“As early as the 19th century, many Christian leaders warned that yoga was not simply a way to strengthen one’s religious identity and commitments, nor just to get in shape and reduce stress,” emphasizes Andrea R. Jain , professor of religious studies at Indiana University, in an article on Jstor. “It was a Hindu religious movement that was the antithesis of Christianity.” If this dichotomy persists today, it was not insignificant, especially for women, at the time.


“Eva eats the apple again,” Daggett wrote in one of his articles. At the time, this journalist had a notable influence within American Christian circles. His words were published in 1911 under the title “The Pagan Invasion”. She wasn’t entirely wrong. Because in fact, a large percentage of those who devoted themselves to this fashionable discipline ended up moving away from Christian constraints and religion itself. But yoga introduced to the West was only the result of factors that were already present under Christian rule.

From female freedom to an activity for the rich

As Lalita Kaplish explains in an article for the Wellcome Collection, exercise classes for women have always focused on flexibility, posture and health. “So when modern yoga appeared in the West, women were already particularly receptive to the holistic approach it offered.” In other words, Kaplish indicates that, in the 1920s, physical culture systems for women were closer to modern yoga than to gymnastics or bodybuilding which had begun to develop since the middle of the previous century.


Geneviève Stebbins knew this well, she who was the first woman to create this connection and especially to theorize it. In her work “The Genevieve Stebbins System of Physical Training”, published in 1898, she laid the foundations of a completely new (or at least renewed) school focused on the physical and the feminine. With chapters on relaxation, breathing, and sequences of dance-like exercises, she introduced yoga with only slight modifications to earlier patterns of women’s gymnastics in the West.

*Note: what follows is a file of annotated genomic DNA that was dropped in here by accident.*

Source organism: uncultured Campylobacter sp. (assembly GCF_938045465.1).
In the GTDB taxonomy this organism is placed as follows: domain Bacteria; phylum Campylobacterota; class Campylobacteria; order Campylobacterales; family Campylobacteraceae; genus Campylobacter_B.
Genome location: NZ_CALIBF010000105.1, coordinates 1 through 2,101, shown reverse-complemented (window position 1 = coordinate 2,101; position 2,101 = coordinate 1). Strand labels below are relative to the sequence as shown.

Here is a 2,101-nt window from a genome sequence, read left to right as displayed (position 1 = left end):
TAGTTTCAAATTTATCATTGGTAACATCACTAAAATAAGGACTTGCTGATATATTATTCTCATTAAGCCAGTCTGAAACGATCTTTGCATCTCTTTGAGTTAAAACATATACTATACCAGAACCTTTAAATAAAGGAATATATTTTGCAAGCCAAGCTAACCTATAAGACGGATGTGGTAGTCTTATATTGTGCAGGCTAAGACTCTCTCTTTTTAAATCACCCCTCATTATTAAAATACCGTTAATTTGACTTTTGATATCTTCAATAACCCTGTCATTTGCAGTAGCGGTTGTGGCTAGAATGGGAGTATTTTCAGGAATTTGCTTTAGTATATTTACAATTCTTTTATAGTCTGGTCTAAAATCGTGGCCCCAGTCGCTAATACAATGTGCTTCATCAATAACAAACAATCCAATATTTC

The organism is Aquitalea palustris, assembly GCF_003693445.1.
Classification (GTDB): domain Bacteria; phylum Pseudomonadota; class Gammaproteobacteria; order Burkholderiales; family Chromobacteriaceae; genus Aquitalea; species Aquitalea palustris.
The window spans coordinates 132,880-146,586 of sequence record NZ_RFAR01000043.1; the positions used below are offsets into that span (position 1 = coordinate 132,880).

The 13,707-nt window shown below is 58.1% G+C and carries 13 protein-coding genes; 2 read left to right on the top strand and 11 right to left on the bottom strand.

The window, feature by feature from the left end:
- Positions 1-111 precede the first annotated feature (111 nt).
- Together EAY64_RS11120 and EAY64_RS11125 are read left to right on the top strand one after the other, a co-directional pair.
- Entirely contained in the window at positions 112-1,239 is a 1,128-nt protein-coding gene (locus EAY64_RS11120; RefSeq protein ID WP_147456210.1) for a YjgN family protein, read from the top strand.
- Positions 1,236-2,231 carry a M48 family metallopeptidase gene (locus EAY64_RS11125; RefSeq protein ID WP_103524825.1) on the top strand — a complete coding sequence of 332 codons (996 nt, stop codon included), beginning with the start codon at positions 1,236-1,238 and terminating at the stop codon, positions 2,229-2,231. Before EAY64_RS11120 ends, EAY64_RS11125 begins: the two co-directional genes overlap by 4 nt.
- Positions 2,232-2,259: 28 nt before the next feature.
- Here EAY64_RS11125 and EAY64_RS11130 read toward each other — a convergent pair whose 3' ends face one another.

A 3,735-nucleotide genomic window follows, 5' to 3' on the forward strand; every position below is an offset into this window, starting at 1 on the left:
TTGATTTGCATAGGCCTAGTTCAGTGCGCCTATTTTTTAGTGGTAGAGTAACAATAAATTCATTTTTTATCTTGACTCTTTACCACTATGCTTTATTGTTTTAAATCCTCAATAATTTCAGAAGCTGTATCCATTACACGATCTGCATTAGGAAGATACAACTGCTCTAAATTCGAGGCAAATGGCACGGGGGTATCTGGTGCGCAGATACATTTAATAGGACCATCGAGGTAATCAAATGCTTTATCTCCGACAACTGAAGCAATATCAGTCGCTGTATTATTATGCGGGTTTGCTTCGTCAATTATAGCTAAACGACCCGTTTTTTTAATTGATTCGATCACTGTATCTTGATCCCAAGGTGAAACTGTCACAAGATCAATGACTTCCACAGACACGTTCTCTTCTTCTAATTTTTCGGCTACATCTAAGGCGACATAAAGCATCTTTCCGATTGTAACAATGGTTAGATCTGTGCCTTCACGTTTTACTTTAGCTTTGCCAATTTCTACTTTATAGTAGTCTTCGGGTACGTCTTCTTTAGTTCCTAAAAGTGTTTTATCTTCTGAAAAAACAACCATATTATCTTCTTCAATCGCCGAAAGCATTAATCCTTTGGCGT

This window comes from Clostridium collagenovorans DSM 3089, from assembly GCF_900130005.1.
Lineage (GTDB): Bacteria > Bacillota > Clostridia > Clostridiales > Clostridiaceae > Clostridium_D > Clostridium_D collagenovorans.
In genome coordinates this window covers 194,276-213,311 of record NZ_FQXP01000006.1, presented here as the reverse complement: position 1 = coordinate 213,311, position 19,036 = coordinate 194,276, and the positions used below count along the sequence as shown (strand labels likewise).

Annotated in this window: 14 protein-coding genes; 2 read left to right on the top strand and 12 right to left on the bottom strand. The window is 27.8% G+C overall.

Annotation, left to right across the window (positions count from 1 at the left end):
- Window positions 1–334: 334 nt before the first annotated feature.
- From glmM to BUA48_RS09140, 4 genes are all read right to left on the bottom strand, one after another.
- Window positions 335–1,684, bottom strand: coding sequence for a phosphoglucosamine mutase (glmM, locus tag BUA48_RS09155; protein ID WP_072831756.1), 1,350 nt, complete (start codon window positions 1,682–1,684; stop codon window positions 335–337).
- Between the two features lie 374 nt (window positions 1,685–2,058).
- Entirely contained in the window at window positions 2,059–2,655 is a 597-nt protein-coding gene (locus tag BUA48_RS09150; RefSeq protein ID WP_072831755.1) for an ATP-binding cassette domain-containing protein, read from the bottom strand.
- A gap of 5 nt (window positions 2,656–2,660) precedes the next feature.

Most of the women who were tempted to try Stebbins’ method were wealthy upper-class women, who devoted their entire fortune to the advancement of the practice.

Stebbins, a great connoisseur of yoga, describes in her book her encounter with what she calls “dynamic breathing” during a course in London where “the participants were mentally tired intellectuals, some of them Oxford professors; the instructor was a Hindu expert.” His system includes an exercise explicitly called yoga breathing, “so named because used by the Brahmins and yogis of India.” Yoga had been introduced to American society only five years earlier, in 1893, by Swami Vivekananda. He presented it at the World Parliament of Religions in Chicago, but found little response among the participants. However, when Stebbins’ system incorporated a mystical element that allowed a woman to “harmonize with the great mysterious forces around her and gain inner power,” everything changed.

Naturally, the majority of women who tried Stebbins’ method were wealthy, upper-class women. Over the years, some have amassed veritable fortunes. Convinced of their new belief, they invested their wealth and their lives in the advancement of yoga in America. Today, part of yoga philosophy has been reduced to the production system ideal: where money is king, taking a moment to stretch in silence becomes a challenge.